With today’s global connectiveness, when food trends quickly explode, millions of companies are able to capitalize on them. Sometimes it’s easy to integrate these innovations, because the trendy item is abundant and readily available. But some things, like rare or exotic ‘super ingredients,’ can be a logistical nightmare to incorporate, requiring suppliers to be able to produce enough product for a global population; sometimes this can lead to food adulteration, which is not only deceptive, but may also be harmful to the consumer.
A team of researchers from the United Kingdom and Croatia recently published its paper announcing the isolation and discovery of a new species of bacteria that inhibits the growth of ‘superbugs.’ The work isolated bacteria within the Streptomyces genus that thrives in alkaline (highly basic) environments (Terra et al, 2018). This genus is attributed with producing many of the antibiotics that we currently use today, and thus researchers think that there is a treasure trove of more antibiotics within different subspecies. Streptomyces sp. myrophorea, isolate McG1 was isolated from a soil sample in Ireland and was shown to be both extremely tolerant of alkaline environments and able to flourish after exposure to high doses of radiation.
It seems like everyone knows that antibiotic resistance is the next big thing, and researchers from around the globe are looking to find its causes. Now, it’s time to add antidepressants to the list. This latest research is from the same group in Queensland that showed the link between triclosan use and antibiotic resistance. Led by Dr. Guo of the Advanced Water Management Centre (AWMC) at the University of Queensland, the researchers looked into fluoxetine, which is marketed commercially as Prozac. The study was published in the most recent edition of Environmental International.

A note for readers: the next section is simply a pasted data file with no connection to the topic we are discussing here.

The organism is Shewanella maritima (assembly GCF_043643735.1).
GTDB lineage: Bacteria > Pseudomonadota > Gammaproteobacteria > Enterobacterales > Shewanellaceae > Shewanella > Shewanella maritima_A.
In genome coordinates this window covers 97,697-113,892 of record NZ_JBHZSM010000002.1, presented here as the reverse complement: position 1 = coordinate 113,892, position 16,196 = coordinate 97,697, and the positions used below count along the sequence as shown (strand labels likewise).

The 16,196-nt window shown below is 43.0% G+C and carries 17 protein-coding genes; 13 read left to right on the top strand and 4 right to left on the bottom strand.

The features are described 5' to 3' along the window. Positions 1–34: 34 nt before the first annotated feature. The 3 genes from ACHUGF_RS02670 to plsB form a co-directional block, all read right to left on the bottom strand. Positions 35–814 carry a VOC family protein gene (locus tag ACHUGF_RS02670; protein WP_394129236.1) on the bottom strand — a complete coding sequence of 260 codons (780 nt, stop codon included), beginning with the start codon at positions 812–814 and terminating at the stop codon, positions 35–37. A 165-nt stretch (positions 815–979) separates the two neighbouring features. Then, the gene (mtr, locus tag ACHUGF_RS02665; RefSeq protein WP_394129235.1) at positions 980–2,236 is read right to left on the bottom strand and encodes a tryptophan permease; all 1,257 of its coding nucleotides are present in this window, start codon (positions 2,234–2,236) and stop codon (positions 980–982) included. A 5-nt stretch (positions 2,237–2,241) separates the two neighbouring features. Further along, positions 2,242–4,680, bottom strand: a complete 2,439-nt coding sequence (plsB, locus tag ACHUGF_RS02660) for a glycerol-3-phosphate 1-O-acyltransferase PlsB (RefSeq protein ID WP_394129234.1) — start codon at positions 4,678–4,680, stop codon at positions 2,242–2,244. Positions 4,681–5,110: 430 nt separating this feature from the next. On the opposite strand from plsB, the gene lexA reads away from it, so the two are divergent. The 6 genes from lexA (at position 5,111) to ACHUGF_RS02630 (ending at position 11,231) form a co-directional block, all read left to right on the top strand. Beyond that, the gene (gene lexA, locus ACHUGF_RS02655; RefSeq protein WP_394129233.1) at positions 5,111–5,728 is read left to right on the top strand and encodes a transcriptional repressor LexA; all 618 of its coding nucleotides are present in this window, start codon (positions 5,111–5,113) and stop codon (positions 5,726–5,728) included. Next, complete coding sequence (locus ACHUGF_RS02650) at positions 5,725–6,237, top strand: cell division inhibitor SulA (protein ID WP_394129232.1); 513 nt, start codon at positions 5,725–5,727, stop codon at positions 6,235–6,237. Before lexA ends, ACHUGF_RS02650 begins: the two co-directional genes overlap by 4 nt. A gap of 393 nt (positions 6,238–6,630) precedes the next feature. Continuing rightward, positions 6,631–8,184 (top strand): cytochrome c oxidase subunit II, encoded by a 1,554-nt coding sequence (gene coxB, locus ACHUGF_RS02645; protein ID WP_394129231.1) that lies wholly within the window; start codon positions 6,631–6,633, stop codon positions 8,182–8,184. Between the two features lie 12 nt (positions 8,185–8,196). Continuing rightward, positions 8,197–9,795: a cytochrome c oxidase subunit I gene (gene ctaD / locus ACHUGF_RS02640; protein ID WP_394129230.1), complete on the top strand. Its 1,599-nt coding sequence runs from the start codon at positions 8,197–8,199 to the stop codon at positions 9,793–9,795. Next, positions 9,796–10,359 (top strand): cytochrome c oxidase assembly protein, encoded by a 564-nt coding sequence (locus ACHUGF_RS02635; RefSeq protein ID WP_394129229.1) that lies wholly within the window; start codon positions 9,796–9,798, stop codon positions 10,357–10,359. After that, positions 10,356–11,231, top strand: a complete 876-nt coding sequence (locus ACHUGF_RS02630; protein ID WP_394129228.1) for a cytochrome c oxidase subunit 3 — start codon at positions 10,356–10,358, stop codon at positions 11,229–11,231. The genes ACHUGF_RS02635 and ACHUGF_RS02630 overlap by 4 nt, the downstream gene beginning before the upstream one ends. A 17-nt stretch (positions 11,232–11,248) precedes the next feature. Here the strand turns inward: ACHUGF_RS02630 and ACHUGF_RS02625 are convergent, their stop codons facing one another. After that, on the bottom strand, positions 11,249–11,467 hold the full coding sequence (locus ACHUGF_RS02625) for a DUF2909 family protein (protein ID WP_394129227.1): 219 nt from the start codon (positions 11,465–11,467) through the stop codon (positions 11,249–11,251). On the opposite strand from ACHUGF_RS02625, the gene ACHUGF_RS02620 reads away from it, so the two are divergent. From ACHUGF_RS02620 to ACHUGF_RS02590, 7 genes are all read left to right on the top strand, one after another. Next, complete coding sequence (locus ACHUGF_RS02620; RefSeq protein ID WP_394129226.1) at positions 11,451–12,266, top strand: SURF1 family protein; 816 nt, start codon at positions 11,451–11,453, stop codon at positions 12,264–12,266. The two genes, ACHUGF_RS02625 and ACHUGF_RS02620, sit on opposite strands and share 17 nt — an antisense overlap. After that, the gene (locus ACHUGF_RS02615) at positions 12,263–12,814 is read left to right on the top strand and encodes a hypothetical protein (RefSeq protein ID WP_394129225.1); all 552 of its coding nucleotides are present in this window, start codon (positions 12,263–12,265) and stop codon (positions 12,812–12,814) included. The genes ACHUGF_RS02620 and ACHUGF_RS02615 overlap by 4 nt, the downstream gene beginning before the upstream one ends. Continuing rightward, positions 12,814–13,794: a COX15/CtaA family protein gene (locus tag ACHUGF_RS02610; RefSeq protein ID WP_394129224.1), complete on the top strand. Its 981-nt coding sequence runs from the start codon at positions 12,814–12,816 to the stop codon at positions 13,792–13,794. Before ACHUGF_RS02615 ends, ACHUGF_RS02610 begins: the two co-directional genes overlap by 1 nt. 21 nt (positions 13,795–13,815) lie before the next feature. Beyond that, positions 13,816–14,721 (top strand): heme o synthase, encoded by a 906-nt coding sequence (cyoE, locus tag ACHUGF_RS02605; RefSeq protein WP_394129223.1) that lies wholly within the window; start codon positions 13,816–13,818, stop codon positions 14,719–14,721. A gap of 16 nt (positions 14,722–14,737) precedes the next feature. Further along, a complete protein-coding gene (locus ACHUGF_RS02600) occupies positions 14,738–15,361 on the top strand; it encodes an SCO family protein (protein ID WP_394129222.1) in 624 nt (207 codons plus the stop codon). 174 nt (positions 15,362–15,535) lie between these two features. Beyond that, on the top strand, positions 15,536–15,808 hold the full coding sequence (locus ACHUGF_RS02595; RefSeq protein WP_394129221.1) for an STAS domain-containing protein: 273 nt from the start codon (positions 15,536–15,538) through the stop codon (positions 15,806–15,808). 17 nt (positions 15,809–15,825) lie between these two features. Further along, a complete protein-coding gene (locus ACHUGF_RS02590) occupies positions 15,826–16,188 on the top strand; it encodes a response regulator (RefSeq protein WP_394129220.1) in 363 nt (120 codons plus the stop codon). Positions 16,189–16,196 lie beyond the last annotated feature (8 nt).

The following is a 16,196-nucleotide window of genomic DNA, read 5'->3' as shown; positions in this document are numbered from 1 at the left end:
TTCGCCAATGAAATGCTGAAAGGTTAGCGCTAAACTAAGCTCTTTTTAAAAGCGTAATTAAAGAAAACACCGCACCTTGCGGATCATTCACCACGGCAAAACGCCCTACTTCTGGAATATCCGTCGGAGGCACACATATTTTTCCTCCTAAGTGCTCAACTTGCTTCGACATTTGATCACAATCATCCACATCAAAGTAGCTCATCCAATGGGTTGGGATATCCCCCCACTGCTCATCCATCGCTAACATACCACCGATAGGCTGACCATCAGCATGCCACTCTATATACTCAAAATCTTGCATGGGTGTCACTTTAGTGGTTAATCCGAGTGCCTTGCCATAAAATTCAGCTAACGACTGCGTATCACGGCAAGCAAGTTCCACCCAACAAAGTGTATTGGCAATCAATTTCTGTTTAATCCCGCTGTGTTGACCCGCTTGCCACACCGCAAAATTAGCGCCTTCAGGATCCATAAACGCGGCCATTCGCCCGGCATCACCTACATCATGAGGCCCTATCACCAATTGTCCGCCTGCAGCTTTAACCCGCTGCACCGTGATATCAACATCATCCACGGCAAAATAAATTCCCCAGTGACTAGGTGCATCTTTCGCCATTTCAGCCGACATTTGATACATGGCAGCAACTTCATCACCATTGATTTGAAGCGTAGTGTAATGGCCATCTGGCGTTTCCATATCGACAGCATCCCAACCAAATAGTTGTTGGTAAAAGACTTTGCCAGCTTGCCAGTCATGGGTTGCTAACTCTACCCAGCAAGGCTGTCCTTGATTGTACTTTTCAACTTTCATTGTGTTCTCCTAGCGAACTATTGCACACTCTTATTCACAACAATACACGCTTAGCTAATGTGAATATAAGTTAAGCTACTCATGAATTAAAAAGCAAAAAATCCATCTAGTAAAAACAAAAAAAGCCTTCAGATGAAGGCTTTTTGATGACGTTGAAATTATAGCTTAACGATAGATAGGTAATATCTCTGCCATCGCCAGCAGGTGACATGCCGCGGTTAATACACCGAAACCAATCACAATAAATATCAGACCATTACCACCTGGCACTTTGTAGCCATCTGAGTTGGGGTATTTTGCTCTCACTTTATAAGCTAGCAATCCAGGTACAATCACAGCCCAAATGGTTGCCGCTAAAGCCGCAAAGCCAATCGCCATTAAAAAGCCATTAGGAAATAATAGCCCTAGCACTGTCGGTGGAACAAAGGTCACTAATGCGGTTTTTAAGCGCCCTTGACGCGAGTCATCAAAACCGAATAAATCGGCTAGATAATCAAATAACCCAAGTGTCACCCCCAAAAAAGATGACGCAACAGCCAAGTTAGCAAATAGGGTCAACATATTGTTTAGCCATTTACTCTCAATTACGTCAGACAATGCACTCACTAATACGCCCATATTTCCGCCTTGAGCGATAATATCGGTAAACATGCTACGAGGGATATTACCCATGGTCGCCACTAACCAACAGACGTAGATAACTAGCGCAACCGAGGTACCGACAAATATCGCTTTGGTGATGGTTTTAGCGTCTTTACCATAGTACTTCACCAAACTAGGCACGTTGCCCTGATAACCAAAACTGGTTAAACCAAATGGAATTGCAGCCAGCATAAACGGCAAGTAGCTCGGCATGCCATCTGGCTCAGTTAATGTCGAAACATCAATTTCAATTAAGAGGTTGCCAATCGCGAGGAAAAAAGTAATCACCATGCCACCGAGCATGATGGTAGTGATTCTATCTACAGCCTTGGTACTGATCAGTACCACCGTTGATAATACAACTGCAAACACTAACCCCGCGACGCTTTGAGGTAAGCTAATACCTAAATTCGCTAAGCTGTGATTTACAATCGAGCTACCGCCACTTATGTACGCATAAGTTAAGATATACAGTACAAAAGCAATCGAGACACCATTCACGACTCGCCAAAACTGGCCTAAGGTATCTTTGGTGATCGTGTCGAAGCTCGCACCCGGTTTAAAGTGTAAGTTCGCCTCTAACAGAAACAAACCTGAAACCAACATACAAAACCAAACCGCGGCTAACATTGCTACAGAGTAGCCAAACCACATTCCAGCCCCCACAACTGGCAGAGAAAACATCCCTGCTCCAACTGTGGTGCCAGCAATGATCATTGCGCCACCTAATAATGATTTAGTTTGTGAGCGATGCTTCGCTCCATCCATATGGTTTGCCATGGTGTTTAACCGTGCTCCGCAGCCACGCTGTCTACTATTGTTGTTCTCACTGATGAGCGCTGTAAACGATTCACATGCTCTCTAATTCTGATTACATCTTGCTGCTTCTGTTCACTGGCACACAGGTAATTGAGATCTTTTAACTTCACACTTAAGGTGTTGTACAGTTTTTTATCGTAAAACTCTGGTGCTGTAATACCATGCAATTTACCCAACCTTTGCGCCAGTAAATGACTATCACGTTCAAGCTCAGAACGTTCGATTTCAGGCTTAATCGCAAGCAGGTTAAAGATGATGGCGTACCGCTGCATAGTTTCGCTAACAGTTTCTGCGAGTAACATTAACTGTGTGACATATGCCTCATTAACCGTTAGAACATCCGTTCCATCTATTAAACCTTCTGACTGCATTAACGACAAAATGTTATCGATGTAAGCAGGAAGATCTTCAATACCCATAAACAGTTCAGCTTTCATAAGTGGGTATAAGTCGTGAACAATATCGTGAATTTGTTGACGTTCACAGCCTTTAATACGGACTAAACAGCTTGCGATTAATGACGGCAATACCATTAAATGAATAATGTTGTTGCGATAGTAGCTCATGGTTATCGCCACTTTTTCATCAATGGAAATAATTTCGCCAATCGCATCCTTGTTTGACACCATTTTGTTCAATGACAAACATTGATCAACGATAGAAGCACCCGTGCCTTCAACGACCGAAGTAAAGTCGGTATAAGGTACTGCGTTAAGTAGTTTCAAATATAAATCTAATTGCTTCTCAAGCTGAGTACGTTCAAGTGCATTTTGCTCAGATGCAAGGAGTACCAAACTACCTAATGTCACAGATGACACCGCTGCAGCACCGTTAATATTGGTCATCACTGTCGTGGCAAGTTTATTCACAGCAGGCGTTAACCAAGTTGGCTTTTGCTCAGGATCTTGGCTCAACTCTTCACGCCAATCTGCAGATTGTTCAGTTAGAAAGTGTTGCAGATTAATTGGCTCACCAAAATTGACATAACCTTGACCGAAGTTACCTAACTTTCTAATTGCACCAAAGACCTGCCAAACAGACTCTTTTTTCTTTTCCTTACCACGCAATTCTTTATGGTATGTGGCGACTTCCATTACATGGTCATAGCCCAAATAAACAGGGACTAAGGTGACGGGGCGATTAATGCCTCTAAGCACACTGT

A recent study from researchers at the National Heart Lung and Blood Institute recently identified that rotavirus, one of the most common childhood viral infections, travel in clumps causing more severe infections than a solo virus. Typically associated with GI issues, such as vomiting and diarrhea, the researchers found that mice with these viruses shed the viruses in clusters in their feces. It was already known that the virus was shed in stool, but the vesicles add a new spin on our understanding.
The last time you were presented with a new idea, did you take the time to listen? Did you disarm them with a smile, or corner them with negativity? Were you Positive? Embracing? Objective? Or were you negative? Dismissive? Did you provide valuable feedback to improve on the idea presented? Were you honest?
In non-hospital settings, health care professionals face the challenge of a constantly evolving environment. The specialists at Médecins Sans Frontières /Doctors Without Borders are deployed to areas where clinics and hospitals are not available, or unable to accommodate the needs of the community. In this article, two front line workers discuss some of the bigger challenges they face in these situations.